After experiencing a series of weather extremes, ranging from scorching heatwaves to dismal rainy spells throughout summer and September in the UK, it appears that more unusual warmth might be in store. The unpredictable British weather has left many people wondering what to expect next, and it seems a brief Indian summer could be in the cards. However, before basking in the warmth, there’s a period of gloomy autumn rain to endure.
Currently, Storm Agnes continues to loom over the country, with the Met Office forecasting showers and gusty winds in the northern and western regions until Sunday. Specifically, southern Wales, including cities like Cardiff and Swansea, is under a yellow warning for heavy rain from 8 pm today until 2 am on Friday.
Looking ahead to October, temperatures might soar above the usual range for this time of year. In the southeast of England, meteorologists predict the mercury could climb to 22°C on Sunday, persisting at around that level into the early part of the following week. In the North East and South West, temperatures are expected to hover around 18°C, while the North West, Northern Ireland, and Wales will likely experience around 16°C. Even further north in Scotland, it will be slightly cooler, with Wick expected to reach 14°C, still warmer than the typical early October weather.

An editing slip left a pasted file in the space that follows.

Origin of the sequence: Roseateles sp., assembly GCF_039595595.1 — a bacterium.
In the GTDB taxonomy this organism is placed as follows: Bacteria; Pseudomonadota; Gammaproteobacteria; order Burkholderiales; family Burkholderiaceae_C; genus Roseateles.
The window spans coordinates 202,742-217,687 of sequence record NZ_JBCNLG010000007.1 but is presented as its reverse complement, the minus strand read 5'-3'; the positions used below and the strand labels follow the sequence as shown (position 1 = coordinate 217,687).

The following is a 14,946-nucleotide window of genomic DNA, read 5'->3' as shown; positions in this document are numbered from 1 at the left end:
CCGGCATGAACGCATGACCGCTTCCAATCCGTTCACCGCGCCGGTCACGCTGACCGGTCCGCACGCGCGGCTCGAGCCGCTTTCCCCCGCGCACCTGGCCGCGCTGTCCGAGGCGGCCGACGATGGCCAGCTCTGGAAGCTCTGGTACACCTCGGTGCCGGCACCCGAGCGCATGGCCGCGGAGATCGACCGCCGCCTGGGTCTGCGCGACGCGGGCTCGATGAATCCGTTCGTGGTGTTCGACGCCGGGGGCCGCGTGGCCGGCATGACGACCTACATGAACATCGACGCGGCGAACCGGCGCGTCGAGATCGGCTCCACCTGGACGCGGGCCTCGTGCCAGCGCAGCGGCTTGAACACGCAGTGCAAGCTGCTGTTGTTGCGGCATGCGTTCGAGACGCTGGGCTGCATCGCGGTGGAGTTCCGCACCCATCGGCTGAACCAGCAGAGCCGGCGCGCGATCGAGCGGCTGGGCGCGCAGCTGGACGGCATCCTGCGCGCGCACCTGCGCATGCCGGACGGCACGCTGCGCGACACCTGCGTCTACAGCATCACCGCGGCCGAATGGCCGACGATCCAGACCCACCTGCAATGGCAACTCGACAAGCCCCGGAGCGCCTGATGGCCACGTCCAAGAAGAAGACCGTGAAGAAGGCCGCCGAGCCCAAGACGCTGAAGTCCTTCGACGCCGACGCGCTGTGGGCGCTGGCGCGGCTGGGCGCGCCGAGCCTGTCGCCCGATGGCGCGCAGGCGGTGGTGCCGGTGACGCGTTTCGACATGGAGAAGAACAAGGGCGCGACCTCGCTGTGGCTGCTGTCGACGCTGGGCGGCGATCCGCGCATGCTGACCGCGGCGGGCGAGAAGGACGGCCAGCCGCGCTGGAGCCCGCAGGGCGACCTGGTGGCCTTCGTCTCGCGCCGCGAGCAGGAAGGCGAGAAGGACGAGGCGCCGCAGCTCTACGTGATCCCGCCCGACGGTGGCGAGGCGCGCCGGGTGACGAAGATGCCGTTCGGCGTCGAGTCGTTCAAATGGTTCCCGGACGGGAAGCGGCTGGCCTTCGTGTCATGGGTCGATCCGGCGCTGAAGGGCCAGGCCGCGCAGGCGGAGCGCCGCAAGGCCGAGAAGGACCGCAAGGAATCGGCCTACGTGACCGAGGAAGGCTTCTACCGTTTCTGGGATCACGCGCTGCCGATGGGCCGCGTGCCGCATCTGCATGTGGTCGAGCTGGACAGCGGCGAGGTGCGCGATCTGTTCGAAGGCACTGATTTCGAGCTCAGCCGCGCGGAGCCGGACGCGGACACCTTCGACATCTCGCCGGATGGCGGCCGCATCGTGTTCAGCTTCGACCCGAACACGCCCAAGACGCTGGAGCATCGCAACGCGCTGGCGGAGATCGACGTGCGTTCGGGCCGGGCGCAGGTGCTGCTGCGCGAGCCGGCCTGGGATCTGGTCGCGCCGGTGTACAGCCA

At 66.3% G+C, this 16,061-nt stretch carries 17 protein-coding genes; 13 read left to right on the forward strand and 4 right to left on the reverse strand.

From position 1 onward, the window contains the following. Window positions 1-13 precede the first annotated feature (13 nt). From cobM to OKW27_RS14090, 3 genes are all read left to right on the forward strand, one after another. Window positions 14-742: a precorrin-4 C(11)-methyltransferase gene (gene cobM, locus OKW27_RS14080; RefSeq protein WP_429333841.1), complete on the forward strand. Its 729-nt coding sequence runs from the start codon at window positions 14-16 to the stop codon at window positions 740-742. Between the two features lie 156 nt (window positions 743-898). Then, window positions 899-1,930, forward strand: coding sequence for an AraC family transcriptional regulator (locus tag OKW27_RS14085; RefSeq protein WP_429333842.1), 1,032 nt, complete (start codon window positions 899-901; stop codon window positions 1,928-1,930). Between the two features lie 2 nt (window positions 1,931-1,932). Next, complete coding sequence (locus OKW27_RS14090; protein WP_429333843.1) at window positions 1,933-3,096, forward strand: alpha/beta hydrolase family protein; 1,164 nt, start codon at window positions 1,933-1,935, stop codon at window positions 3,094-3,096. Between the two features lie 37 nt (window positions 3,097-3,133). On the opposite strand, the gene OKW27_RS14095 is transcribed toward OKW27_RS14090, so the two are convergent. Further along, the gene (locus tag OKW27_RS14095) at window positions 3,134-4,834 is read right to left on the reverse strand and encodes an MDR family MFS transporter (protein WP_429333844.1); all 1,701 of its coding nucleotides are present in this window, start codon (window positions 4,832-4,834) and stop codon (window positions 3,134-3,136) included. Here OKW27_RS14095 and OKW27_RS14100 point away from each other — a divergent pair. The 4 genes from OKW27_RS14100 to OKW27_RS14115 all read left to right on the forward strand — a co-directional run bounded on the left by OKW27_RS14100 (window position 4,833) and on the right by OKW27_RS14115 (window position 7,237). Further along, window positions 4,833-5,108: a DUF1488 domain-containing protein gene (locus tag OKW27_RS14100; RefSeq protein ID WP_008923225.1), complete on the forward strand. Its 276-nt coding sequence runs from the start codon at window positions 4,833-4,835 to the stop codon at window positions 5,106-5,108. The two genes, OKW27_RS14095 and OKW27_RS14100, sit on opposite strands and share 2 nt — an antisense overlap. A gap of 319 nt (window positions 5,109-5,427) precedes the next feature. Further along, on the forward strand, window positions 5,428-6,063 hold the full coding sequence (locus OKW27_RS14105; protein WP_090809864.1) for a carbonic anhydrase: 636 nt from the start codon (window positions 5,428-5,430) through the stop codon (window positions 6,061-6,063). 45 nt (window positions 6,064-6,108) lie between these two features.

Meteorologist Jim Dale recently hinted at a possible ‘Indian summer’ in the country during this period. However, the Met Office clarified that, although these temperatures might be unusual for October in the UK, they don’t quite meet the criteria for a heatwave.
Grahame Madge, a spokesperson for the Met Office, explained that as September draws to a close, above-average temperatures are anticipated in southeastern England. Highs of 22°C are likely in parts of the southeast on Sunday, with temperatures around 20°C expected on Monday and Tuesday, potentially even higher in certain sheltered areas. Despite being higher than the average for this time of year, these temperatures do not meet the heatwave thresholds, which typically require three consecutive days of temperatures reaching 26, 27, or 28°C in most parts of the southeast.
Looking further into mid-October, the Met Office’s long-range forecast suggests that temperatures are more likely to be above average than below average overall, albeit with chilly nights during settled conditions.
In conclusion, after navigating through the autumn rain and the remnants of Storm Agnes, the UK might experience a brief period of warmer weather, resembling an Indian summer, especially in southeastern regions. While these temperatures are unusual for October, they fall short of a full-fledged heatwave according to the Met Office. As mid-October approaches, the overall trend indicates above-average temperatures, with occasional cool nights in calm weather.